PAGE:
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how to recognize 2 ^(-100_000)

 
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hi all,

was doing a HackerRank exercise the other day. A series was given, with the question what was the smallest integer equal to or greater than the outcome.
The theoretical outcome of one of the series was 99_999 + 2 ^(-100_000), so the correct answer was 100_000. However, I got 99_999 using doubles. I tried using BigDecimals, but that was very way too slow. Any suggestions?
 
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Hard to make suggestions without knowing the problem or how you calculated the answer.
 
Piet Souris
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Well, in short it goes:
given an array a with all elements between 1 and 100_000. The Nth term of a sequence is a[0] / 2 + a[1] / 4 + a[2] / 8 + ... + a[N - 1] / (2 ^ N). (0 <= N <= a.length)
The question is: what is the smallest integer equal to or greater than the final term?

I used the simple:

(in fact I used this for loop:
 
Stephan van Hulst
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Yeah. The problem is that by applying the division operator n times, you're also adding up the rounding error n times.

What you want to do instead is create a Fraction class that keeps the numerator and denominator as separate integer fields. You would then only divide both of them to simplify the fraction. For each fraction in the sum series, add the fraction to your existing fraction to get the next term. As ugly as it is, you may want to make your Fraction class mutable and have an add(int otherNumerator, int otherDenominator) method mutate the current fraction instead of returning a new one. This will save you the overhead of object instantiation, which is likely a big factor when using BigDecimal.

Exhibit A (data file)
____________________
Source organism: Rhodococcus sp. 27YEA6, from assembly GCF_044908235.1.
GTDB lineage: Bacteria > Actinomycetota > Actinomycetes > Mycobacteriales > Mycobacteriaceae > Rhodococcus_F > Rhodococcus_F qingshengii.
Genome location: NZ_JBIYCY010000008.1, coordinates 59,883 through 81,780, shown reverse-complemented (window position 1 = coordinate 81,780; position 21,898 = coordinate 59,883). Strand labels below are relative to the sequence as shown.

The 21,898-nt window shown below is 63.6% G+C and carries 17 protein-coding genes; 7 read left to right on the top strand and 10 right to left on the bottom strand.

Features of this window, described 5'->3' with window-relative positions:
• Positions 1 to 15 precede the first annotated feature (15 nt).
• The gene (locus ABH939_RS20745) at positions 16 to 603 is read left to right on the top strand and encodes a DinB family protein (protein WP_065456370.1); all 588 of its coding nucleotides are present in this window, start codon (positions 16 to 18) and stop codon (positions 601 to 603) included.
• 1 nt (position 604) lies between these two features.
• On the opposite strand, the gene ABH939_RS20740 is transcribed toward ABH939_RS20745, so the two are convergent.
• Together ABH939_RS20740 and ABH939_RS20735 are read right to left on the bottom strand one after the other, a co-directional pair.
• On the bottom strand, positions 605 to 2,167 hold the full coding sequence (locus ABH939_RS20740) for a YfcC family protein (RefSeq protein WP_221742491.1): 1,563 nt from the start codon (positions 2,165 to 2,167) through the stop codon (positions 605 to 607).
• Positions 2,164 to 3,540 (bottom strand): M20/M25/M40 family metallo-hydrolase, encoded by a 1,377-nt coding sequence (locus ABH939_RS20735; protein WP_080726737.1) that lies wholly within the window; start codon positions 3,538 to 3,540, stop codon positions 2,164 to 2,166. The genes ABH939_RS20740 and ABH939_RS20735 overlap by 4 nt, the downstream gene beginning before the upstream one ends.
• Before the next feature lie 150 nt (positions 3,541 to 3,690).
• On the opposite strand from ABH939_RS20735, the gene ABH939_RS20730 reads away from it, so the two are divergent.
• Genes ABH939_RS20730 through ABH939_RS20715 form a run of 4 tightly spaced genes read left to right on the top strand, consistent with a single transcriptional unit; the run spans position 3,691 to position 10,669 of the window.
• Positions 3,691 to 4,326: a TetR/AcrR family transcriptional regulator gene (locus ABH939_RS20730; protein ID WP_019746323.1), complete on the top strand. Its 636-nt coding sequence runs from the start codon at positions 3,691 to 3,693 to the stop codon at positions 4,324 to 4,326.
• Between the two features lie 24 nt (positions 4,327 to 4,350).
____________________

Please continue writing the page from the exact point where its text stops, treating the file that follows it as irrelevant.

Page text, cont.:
Add a ceiling() method that performs the final integer division of the numerator by the denominator and adds 1 if the fraction is positive and the denominator is not a divisor of the numerator.
 
Stephan van Hulst
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To further improve performance, you only have to simplify the fraction when the numerator or denominator no longer fit in an int. Example:
 
Piet Souris
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Thanks, Stephan, certainly a method to remember. But I did it in a couple of minutes, and that was about the time I wanted to spend on this exercise. I saw some solutions (python and c++) of course that did it in a loop and apparently got it right. I come back to this when I have time to look at it again. Thanks again!
 
Stephan van Hulst
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Given your code above, using my Fraction example it would look like this: